Jennifer Aniston hits back at 'disturbing' media scrutiny

'I'm not pregnant, what I am is fed up with the sport-like body shaming,' says actress

(Image credit: Mike Windle/Getty Images for smartwater)

Hollywood star Jennifer Aniston has penned a blistering essay lambasting the tabloids for their relentless objectification of women.

The 47-year-old actor has long been the target of persistent media scrutiny, with much of it focused on her relationship status, body and maternal status.

"For the record, I am not pregnant. What I am is fed up," she writes in the Huffington Post. "I'm fed up with the sport-like scrutiny and body shaming that occurs daily under the guise of 'journalism'".

Subscribe to The Week

Escape your echo chamber. Get the facts behind the news, plus analysis from multiple perspectives.


Sign up for The Week's Free Newsletters

From our morning news briefing to a weekly Good News Newsletter, get the best of The Week delivered directly to your inbox.

From our morning news briefing to a weekly Good News Newsletter, get the best of The Week delivered directly to your inbox.

Sign up
See more

The latest round of speculation was splashed by In Touch magazine, which claimed to have the "world exclusive" of images of Aniston's baby "bump".

Her publicist instantly condemned the tabloid, saying: "Shame on In Touch. What you see is her having just enjoyed a delicious big lunch and feeling safe on private property."

In her essay, Aniston says she and her husband, Justin Theroux, suffer daily harassment by "dozens of aggressive photographers" who will go to "shocking lengths" to obtain a photo.

She continues: "The objectification and scrutiny we put women through is absurd and disturbing. The way I am portrayed by the media is simply a reflection of how we see and portray women in general, measured against some warped standard of beauty."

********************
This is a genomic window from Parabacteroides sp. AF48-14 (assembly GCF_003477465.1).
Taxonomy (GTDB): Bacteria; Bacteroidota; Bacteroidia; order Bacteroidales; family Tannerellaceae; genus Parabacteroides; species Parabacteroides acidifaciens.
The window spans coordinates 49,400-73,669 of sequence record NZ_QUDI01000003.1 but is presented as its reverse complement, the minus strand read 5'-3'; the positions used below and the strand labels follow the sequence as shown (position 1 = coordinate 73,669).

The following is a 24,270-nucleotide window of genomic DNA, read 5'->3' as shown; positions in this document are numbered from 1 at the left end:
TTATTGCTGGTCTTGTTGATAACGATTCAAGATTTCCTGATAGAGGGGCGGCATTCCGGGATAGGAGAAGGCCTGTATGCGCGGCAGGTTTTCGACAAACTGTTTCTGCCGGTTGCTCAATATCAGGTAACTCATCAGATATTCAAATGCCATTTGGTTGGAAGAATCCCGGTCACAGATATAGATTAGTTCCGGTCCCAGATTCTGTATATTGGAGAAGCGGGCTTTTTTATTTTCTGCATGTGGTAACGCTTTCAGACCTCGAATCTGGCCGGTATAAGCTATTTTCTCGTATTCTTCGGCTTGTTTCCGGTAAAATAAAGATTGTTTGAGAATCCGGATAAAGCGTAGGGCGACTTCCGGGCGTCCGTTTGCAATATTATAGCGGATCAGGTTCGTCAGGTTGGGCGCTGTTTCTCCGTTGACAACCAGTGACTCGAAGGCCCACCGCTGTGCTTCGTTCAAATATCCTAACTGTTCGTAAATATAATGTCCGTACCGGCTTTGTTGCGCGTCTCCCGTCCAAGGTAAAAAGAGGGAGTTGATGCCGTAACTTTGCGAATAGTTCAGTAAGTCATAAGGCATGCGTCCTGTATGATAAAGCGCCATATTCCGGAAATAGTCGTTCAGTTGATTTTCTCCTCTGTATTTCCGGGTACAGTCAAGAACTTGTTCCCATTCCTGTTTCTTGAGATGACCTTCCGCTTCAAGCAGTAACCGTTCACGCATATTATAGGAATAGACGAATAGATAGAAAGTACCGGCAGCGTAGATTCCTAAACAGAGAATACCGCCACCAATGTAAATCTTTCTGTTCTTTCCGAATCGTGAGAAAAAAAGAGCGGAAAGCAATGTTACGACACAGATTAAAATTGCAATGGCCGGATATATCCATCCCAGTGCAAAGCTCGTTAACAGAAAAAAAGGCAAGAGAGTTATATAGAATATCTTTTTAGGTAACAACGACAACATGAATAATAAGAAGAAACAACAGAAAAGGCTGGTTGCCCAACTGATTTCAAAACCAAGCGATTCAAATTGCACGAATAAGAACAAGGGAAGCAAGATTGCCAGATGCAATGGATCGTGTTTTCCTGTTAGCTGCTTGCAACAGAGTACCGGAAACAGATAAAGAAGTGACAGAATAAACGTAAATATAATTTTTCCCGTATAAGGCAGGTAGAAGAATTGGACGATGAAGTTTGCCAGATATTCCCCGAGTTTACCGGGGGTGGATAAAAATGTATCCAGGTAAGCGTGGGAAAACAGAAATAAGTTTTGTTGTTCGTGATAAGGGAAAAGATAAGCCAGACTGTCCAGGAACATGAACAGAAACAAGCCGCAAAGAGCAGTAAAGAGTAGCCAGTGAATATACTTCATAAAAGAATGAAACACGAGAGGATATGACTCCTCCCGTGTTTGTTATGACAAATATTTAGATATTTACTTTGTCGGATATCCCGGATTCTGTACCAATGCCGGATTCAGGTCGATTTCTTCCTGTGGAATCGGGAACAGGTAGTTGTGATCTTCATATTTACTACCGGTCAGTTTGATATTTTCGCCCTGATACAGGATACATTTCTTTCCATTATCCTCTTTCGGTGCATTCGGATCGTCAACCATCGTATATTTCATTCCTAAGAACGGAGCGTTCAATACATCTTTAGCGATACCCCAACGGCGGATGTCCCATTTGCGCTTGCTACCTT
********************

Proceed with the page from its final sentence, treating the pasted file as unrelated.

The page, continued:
The past month in particular "has illuminated for me how much we define a woman's value based on her marital and maternal status", she adds.

She concludes by saying she may or may not become a mother at some point in the future, but that does not determine her worth as a woman.

"We are complete with or without a mate, with or without a child," she writes. "We get to decide for ourselves what is beautiful when it comes to our bodies. That decision is ours and ours alone."

Urging women to help change the celebrity tabloid culture, she says: "We get to decide how much we buy into what's being served up, and maybe some day the tabloids will be forced to see the world through a different, more humanised lens because consumers have just stopped buying the b*******."

Aniston has been widely praised for her powerful essay, with writer and comedian Sara Benincasa saying it is "no Hollywood whine" but a reality for women all over the world.

"It demands that every one of us is seen as more than a body, a mate or a mother," she writes in The Guardian.

"There are many women who have the freedom and the privilege to choose to remain child-free," adds Benincasa." We may leave the option open for the future; we may not. We each have our own reasons.

"Jennifer Aniston gets it, and she gets that she's a big deal. And maybe, in using her privilege (earned and unearned) for a good reason, she'll help some of the rest of us out."

Continue reading for free

We hope you're enjoying The Week's refreshingly open-minded journalism.

Subscribed to The Week? Register your account with the same email as your subscription.